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Alumni Spotlight

Barbara Glassman Donick ’59

Barbara Glassman Donick

Barbara Donick’s advocacy gave dyslexic students a better chance in the classroom.

By Tamia Williams

Barbara Glassman Donick ’59 knew she wanted to be a teacher since childhood; she remembers roleplaying as a teacher with cousins in her childhood home. But she never anticipated that she’d directly change Maryland’s education requirements.

Donick graduated from Goucher College in 1959 with a bachelor’s degree in education. She taught at elementary schools near Cleveland before returning to Baltimore. Years later, Donick began pursuing her master’s degree in education and heard about dyslexia for the first time. “At that time, there was very little knowledge about it,” Donick says, pointing out that dyslexia was originally referred to as “word blindness.” She was perplexed and concerned for struggling students. “I realized we [teachers] didn’t really know what we were doing,” she says. Still, Donick tried to educate every student to the best of her abilities. She fondly recalls counting on both fingers and toes with a student who deeply struggled with math—that student later wrote her a thank-you card Donick still has to this day.

In order to improve her teaching methods, Donick researched frequently. She learned the Orton-Gillingham approach, took reading instruction classes at Loyola University, and employed new teaching strategies, like multisensory learning. “That’s how we taught students. The multisensory approach connects with different pathways to the brain,” Donick remarks. “When you’re teaching them letters, you teach them to see it, to say it, and then trace them in the air or on paper.”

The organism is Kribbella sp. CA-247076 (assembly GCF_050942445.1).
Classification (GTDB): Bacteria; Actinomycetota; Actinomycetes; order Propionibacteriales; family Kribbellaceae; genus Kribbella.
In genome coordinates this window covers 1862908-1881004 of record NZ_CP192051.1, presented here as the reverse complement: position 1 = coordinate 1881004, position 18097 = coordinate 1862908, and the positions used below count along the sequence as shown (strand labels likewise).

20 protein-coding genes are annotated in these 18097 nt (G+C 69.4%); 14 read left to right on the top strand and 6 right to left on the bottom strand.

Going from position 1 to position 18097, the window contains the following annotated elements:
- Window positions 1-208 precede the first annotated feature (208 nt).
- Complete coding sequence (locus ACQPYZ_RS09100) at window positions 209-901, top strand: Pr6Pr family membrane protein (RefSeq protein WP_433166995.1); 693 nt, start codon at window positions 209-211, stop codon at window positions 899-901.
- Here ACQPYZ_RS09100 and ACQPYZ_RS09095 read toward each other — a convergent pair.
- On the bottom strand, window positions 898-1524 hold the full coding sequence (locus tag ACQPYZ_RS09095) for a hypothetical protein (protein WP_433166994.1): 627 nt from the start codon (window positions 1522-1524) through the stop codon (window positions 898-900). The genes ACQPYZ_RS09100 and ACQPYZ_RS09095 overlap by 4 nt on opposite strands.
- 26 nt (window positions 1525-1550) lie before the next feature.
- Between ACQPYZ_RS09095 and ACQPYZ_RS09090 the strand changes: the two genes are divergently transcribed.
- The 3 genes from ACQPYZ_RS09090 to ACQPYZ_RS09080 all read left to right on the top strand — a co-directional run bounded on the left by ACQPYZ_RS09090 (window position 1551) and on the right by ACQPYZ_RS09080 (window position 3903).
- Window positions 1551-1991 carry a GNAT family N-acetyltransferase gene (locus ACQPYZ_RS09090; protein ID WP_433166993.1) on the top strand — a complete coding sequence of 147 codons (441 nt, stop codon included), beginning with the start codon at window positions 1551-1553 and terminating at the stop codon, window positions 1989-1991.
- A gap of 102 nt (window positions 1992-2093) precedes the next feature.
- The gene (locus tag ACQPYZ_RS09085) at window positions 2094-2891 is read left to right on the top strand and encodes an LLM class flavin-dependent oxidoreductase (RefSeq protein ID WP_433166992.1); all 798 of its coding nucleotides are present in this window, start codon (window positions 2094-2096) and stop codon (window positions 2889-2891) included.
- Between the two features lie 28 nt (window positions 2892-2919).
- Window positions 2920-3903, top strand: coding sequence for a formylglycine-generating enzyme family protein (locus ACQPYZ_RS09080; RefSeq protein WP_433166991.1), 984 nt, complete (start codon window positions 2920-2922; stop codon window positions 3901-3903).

But her and her school’s efforts to employ better teaching strategies only helped students in their county. To better assist dyslexic students across the state, Donick thought bigger. Her passion led her to become one of the founding members of Right to Read-Maryland. “Right to Read-Maryland was a coalition of educators and organizations with the common goal of improving teacher preparation, specifically relating to reading skills acquisition for all,” Donick says. “It was a small group. We started going to Annapolis to try to have teachers trained in the science of reading. Personally, I worked two and a half years going back and forth to hearings.”

Ultimately, the group wanted to ensure that all elementary teachers received an undergraduate education and became certified in reading instruction. That way, teachers were properly equipped to assist students with learning disabilities.

Donick consulted with the Maryland School Board, testified before Maryland legislator panels, and advocated for years. “I remember running up and down stairs. If a delegate wasn’t there, I would talk to their aides,” she says. “Don’t give up, even if you’re denied a meeting.” Finally, in 2019, the Maryland General Assembly approved a certification test centered around reading instruction for elementary school, English for speakers of other languages (ESOL), and special education teachers. Donick later received an official citation from the Maryland General Assembly in recognition of her work. When asked what kept her going for years of chasing delegates and traversing across Maryland, Donick says, “I was really determined. I don’t think I’d do anything different. Listen, it was worth it. It was a labor of love.”

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